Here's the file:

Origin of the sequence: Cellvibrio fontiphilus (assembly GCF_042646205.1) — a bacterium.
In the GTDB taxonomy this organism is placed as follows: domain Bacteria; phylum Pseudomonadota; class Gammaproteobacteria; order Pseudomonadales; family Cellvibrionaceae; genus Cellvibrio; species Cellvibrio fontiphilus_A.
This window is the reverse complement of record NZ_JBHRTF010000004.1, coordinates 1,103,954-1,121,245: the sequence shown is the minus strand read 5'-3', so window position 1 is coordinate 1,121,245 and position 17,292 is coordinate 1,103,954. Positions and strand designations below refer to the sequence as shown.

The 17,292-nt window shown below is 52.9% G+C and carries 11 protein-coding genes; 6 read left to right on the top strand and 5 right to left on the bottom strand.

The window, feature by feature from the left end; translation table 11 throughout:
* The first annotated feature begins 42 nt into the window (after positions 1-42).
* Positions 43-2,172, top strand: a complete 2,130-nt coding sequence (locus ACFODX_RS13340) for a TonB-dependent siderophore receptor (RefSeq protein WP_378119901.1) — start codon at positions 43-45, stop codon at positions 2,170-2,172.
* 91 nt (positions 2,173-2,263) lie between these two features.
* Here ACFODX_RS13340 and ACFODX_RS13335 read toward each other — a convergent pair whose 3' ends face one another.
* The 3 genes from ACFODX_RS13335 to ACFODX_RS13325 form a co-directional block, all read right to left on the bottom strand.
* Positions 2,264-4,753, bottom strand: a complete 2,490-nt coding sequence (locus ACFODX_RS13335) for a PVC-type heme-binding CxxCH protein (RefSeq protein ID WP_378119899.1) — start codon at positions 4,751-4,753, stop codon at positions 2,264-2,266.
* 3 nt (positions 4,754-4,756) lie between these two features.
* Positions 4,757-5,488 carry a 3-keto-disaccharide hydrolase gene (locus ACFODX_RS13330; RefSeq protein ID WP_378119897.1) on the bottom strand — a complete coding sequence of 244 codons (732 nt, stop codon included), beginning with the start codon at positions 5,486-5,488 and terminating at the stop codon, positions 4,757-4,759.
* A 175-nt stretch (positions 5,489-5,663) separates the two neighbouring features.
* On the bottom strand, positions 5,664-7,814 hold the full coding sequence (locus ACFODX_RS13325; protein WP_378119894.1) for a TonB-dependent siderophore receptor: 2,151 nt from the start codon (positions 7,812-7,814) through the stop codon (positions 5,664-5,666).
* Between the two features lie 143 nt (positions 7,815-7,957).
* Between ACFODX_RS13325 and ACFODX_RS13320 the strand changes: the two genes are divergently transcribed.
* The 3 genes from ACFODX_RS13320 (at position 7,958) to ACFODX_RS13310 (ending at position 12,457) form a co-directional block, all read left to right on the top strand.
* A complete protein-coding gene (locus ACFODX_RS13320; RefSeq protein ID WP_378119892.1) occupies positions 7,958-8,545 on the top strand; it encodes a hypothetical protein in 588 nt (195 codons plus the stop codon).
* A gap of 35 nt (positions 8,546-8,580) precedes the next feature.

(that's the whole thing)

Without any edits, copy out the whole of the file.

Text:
Origin of the sequence: Cellvibrio fontiphilus (assembly GCF_042646205.1) — a bacterium.
In the GTDB taxonomy this organism is placed as follows: domain Bacteria; phylum Pseudomonadota; class Gammaproteobacteria; order Pseudomonadales; family Cellvibrionaceae; genus Cellvibrio; species Cellvibrio fontiphilus_A.
This window is the reverse complement of record NZ_JBHRTF010000004.1, coordinates 1,103,954-1,121,245: the sequence shown is the minus strand read 5'-3', so window position 1 is coordinate 1,121,245 and position 17,292 is coordinate 1,103,954. Positions and strand designations below refer to the sequence as shown.

The 17,292-nt window shown below is 52.9% G+C and carries 11 protein-coding genes; 6 read left to right on the top strand and 5 right to left on the bottom strand.

The window, feature by feature from the left end; translation table 11 throughout:
* The first annotated feature begins 42 nt into the window (after positions 1-42).
* Positions 43-2,172, top strand: a complete 2,130-nt coding sequence (locus ACFODX_RS13340) for a TonB-dependent siderophore receptor (RefSeq protein WP_378119901.1) — start codon at positions 43-45, stop codon at positions 2,170-2,172.
* 91 nt (positions 2,173-2,263) lie between these two features.
* Here ACFODX_RS13340 and ACFODX_RS13335 read toward each other — a convergent pair whose 3' ends face one another.
* The 3 genes from ACFODX_RS13335 to ACFODX_RS13325 form a co-directional block, all read right to left on the bottom strand.
* Positions 2,264-4,753, bottom strand: a complete 2,490-nt coding sequence (locus ACFODX_RS13335) for a PVC-type heme-binding CxxCH protein (RefSeq protein ID WP_378119899.1) — start codon at positions 4,751-4,753, stop codon at positions 2,264-2,266.
* 3 nt (positions 4,754-4,756) lie between these two features.
* Positions 4,757-5,488 carry a 3-keto-disaccharide hydrolase gene (locus ACFODX_RS13330; RefSeq protein ID WP_378119897.1) on the bottom strand — a complete coding sequence of 244 codons (732 nt, stop codon included), beginning with the start codon at positions 5,486-5,488 and terminating at the stop codon, positions 4,757-4,759.
* A 175-nt stretch (positions 5,489-5,663) separates the two neighbouring features.
* On the bottom strand, positions 5,664-7,814 hold the full coding sequence (locus ACFODX_RS13325; protein WP_378119894.1) for a TonB-dependent siderophore receptor: 2,151 nt from the start codon (positions 7,812-7,814) through the stop codon (positions 5,664-5,666).
* Between the two features lie 143 nt (positions 7,815-7,957).
* Between ACFODX_RS13325 and ACFODX_RS13320 the strand changes: the two genes are divergently transcribed.
* The 3 genes from ACFODX_RS13320 (at position 7,958) to ACFODX_RS13310 (ending at position 12,457) form a co-directional block, all read left to right on the top strand.
* A complete protein-coding gene (locus ACFODX_RS13320; RefSeq protein ID WP_378119892.1) occupies positions 7,958-8,545 on the top strand; it encodes a hypothetical protein in 588 nt (195 codons plus the stop codon).
* A gap of 35 nt (positions 8,546-8,580) precedes the next feature.